Image result for image of yellow lab chena river

I often use my lunch hour to deal with the social media time suck. I work out after work 2-3 evenings a week (and Sunday afternoon because I feel guilty about partaking in the breakfast they offer at church). I either watch television news as research while I work out or I write in my head. Some of my best writing happens when I don’t have the means to write it down and when my mind really needs to be occupied to get through the drudgery. Working out, mowing the lawn, a huge filing project or shredding at work is a very productive writing time for me. My coworkers think I’m nuts that I’m not bored enough to pass it to my subordinates. Shredding … what shredding? I’m sword-fighting or riding dragons, thank you very much.

After I’m done sweating and maybe a little closer to getting back into shape, I then go home to make dinner for the family. It’s usually Brad’s job to collect the teenager from the rock-climbing club where he has gotten himself after school. Since he blew a disc in his neck, Brad is not climbing himself, which means I don’t get alone time except on Thursday evenings. At around 7 pm, I sit down with a plate of food and usually a gigantic mug of tea to write. Hey, an indie author had better learn to multitask because there’s only so many hours in the day.

Image result for image of yellow lab chena riverOften the television is on (except Thursdays), so I’m multi-tasking. I spend the first hour doing something for the blog and then I’ll turn to one of my writing projects. As I’ve explained before, I often have more than one project because if I get bored or stuck with one, rather than give myself writer’s block by obsessing, I can switch to the other and get myself unstuck or less bored so I can go back to my primary project refreshed. Fount of Wraiths (Book 3 of the Daermad Cycle) is on long-term hiatus because I can’t stay focused on it. I write a scene and then I need a break. My next published book will be A Threatening Fragility (Book 3 of Transformation Project). It is the beta project that won the alpha-beta wrestling match. I’m writing the other book. I’m not stuck. It’s just taking a long time to get it out. It sure beats engaging in crippling self-recriminations because I’m not keeping my promises to myself.

Speaking of shattered promises, I promise myself I’ll go to bed by midnight. For most of the year, I can do that (you need more sleep and feel sleepier during that season we don’t discuss), but during the summer, I frequently find myself up until 2 am (and once a couple of weeks ago, I didn’t go to bed). At midnight, the sun finally dips below the horizon and than at 2 am, it starts to rise again, all visible from the north-facing window, so … yeah, that’s my signal that I’ve lost track of time. I’m chronically sleep-deprived in the summers. Fortunately, sleep deprivation seems to ignite my creativity, but I was slightly goofy at work the day after the night I didn’t sleep. Most of my coworkers are sleep deprived too this time of year. I fit right in.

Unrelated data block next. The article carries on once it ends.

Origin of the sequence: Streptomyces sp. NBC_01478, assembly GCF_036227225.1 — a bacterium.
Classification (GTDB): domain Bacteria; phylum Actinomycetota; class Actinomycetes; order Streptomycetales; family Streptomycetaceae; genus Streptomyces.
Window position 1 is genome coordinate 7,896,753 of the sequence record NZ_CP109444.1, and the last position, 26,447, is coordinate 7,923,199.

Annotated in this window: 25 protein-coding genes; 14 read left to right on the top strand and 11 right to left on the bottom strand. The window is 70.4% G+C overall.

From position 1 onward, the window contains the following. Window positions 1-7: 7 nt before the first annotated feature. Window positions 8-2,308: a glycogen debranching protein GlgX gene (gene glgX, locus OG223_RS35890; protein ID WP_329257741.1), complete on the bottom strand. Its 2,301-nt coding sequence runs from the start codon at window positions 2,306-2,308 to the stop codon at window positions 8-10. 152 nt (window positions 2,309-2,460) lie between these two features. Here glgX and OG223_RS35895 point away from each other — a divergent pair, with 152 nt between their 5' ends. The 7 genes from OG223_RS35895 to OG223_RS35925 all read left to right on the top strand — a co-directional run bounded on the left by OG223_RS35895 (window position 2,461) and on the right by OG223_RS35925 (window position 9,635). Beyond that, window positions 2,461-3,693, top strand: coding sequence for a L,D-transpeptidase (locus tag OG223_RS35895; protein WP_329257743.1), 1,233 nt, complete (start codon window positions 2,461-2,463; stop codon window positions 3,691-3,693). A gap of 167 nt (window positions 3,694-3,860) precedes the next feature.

Image result for image of yellow lab chena riverI try to write every day and even on a workday, I’ll produce about 1000 novel words (not blog words), but my big writing time is the weekend … unless we go hiking, camping, fishing … you get the picture. I get up at 8 am, make coffee and toast (take the dog out … we really need to teach her to use the toilet), and turn on the radio. Patriot’s Lament (KFAR 660 AM) starts at 9 am and I get my weekly dose of anarchism. My family generally sleep in very late on weekends, so it’s just me and the dog and Josh Bennett and Michael Anderson. These guys, their guests and callers give me so many ideas for Transformation Project that I am doing research while I listen, but I also spend time writing. This is my big day. This is the day when I will often produce 3-5,000 words. I take breaks to listen to the guys, but often they’re just background chatter as I really pound out the words. But, wait, they’re talking about why the 4th of July is a secular religious rite and the American flag is an idol. Maybe the writing can take a rest to listen. And then there’s toast and coffee and rubbing the dog’s butt with my foot. Sometimes you just have to take a break.

The show’s done at noon, which is usually about the time Brad starts a project in the basement (or the yard in the summer). I’m not bothered by noise (my mother operated a daycare center in our living room; I do react to blood-curdling screams, but mere skill saws … why would I?), so I keep writing, getting up occasionally to throw laundry in the washer or dryer (just outside the door) or to remind the teenager that Saturday is the day “we” vacuum and scrub the tub. He’s not sure who this “we” is I keep referencing. But I scrub the toilets, so he doesn’t argue because he knows he’s getting the better end of this deal.

Image result for image of yellow lab chena riverAbout three pm is the heat of the day around here (solar apex is 2 pm), so I take a break in the summer to go out on the deck and get some rays. Alaska homes are set up to deal with the cold of that season-that-shall-not-be-spoken-of, so we don’t have air-conditioning and it does get into the 90s here on a summer day. I will take a book with me. Sometimes that’s the markup manuscript for one of my books, but most often it’s a fantasy novel. It has to be a paperback because I can’t see my laptop screen in the sun. This is a good relaxation time for me. I’ve finished The Hunger Games trilogy this summer and Terry Brooks’ Elfstones of Shannara. I’m currently reading a history of Alaska, which is actually a fantasy novel because not everybody here experienced statehood as a benefit. (During the season-that-shall-not-be-spoken-of, we gather in the living room from about noon to 2 pm to catch the wan rays of the sun as it inches up over the neighbor’s roof. Yeah, it’s up about 2 1/2 hours. Occasionally, Brad will insist we drive up into the hills overlooking town and have a picnic lunch in the car so we can catch 3 1/2 hours of sunlight — yeah, and waste a lot of gasoline and create some air pollution, but it’s sunlight and … meh).